“1984. I read this classic piece of literature recommended by friend Rupert a Aussie bloke But i was very dissapointed indeed with it This could never happen the people would not allow it .Its just to far fetched to be true Life is to be enjoyed not to be mulled over in so called historicism memorabilia

So if you find a review with 1-star examples like these, you know to ignore them, and recalculate the average. Still, no system is perfect, and it is possible to get false positives. Stephanie Meyer’s Twilight received 85% from 928 reviews, yet it is unreadable drivel – popular, but drivel. So, when you come across a novel that has crossed beyond the hype-barrier, you’re on your own.

Friday, 27 August 2010

Never judge a book by its theme tune

I often cite Randall and Hopkirk (Deceased) , Whatever Happened to the Likely Lads? and The Hitchhiker’s Guide to the Galaxy as typical of excellent television programmes that are preceded by brilliant theme tunes. Books, we are told, should not be judged in the same way, and, unfortunately for James Bradley, his novel The Resurrectionist has a superb cover.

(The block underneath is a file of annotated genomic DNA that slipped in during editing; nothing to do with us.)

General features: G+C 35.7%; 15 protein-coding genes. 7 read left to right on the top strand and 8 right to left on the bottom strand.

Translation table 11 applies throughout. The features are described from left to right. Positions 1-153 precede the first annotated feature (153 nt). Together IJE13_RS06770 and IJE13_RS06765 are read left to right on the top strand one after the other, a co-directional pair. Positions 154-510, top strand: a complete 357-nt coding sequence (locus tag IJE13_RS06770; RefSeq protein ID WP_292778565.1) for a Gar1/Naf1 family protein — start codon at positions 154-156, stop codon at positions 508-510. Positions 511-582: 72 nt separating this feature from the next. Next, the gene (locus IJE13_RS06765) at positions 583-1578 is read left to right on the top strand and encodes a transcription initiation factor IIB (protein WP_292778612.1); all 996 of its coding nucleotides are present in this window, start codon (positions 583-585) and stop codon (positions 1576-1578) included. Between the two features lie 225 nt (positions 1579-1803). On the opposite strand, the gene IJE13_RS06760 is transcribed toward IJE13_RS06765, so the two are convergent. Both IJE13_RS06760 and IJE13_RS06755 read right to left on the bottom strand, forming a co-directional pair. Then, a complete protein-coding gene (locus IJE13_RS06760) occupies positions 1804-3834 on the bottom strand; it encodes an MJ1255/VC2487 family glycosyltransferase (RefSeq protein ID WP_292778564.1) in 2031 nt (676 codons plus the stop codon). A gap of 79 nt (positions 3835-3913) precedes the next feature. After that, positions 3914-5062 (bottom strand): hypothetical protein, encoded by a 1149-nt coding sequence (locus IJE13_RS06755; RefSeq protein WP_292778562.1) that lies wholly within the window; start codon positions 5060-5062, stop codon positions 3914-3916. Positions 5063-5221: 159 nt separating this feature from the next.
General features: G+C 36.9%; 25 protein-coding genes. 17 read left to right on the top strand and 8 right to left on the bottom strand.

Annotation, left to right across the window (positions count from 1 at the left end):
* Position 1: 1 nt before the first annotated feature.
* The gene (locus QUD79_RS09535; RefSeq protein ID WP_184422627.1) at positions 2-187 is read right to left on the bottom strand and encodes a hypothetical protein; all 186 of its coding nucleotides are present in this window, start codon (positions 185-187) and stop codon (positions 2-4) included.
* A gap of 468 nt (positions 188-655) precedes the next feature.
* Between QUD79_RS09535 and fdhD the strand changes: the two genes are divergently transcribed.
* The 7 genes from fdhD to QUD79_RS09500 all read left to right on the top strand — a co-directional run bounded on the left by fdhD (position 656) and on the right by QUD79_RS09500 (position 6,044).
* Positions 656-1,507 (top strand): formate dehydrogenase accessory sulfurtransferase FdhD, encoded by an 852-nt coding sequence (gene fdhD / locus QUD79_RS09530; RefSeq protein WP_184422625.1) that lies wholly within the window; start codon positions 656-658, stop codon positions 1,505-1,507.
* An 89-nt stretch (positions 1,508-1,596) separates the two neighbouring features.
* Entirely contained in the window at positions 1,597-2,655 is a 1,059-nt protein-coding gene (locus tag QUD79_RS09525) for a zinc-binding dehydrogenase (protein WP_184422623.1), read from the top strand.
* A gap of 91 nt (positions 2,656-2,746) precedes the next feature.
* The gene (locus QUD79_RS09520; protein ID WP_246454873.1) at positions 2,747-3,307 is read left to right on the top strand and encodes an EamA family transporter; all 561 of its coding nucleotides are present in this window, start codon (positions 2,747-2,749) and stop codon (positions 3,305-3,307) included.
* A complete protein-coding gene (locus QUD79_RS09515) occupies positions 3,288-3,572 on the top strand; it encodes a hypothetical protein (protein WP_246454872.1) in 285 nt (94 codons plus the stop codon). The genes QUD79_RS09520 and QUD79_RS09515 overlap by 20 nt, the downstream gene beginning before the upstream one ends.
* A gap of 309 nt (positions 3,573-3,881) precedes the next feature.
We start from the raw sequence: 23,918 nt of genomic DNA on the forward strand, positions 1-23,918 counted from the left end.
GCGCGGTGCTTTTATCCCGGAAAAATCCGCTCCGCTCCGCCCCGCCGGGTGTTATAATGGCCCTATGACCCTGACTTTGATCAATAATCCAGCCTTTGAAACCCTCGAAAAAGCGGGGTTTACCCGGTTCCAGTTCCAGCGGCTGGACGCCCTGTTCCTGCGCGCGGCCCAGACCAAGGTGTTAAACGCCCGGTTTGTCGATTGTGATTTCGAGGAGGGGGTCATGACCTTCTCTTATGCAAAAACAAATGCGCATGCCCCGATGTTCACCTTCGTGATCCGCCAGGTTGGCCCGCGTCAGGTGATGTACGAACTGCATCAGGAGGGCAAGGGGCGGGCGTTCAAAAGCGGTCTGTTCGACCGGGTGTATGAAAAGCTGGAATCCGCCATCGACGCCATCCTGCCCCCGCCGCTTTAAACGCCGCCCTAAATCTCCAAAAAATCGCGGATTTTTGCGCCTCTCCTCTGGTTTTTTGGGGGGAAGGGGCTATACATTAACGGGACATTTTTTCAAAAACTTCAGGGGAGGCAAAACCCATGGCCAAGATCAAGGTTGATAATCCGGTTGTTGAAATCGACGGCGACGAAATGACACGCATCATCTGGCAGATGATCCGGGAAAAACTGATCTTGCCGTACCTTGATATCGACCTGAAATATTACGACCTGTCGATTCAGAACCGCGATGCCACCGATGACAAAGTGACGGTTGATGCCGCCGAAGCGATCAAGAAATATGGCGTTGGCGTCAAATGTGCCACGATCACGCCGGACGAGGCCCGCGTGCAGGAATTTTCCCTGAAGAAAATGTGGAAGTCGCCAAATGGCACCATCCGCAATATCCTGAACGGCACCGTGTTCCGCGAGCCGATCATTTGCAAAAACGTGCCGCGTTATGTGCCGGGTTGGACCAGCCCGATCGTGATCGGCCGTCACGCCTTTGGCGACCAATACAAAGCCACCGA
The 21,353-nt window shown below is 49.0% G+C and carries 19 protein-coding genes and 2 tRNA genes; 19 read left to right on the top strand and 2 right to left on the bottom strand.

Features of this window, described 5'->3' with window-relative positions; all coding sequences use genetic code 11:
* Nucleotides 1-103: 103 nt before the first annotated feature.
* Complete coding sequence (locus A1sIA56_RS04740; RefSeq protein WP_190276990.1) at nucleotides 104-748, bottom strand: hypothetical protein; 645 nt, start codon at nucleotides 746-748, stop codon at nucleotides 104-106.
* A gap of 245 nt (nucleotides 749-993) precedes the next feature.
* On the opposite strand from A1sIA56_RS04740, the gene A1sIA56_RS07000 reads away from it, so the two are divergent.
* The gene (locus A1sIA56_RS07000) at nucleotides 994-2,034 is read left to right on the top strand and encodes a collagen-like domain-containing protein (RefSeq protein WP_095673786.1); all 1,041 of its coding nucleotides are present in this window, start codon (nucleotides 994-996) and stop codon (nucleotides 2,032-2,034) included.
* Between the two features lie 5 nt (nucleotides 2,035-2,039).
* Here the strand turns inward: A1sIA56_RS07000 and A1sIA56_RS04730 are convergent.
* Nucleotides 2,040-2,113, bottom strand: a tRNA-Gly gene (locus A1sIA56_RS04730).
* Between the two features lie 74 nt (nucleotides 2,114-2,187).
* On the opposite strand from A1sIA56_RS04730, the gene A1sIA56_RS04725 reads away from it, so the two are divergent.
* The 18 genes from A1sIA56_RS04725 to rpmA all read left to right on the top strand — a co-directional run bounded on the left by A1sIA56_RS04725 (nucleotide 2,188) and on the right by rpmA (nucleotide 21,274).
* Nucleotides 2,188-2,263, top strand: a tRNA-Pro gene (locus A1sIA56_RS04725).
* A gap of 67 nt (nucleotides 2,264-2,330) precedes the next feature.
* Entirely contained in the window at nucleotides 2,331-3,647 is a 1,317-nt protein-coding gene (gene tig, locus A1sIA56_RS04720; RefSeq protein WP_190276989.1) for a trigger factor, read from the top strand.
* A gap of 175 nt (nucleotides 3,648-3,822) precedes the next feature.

I have a sneaking regard for the reading public’s star rating on Amazon’s reviews; rarely does it fail (I have theories about Amazon review scores which I might share one day). The Resurrectionist averages forty-four percent, which I think is a little generous. However, there is a decent story within the book that’s dying to get out.

Irresistible, isn't it?
My first point is about ignorance on my part. I didn’t realise that ‘resurrectionist’ is a euphemism for ‘graverobber’, so I thought the book was a take on Frankenstein. Second, on revisiting the blurb, I realise it hands out information not covered in the novel – bizarre. Third, what a dirge this novel becomes.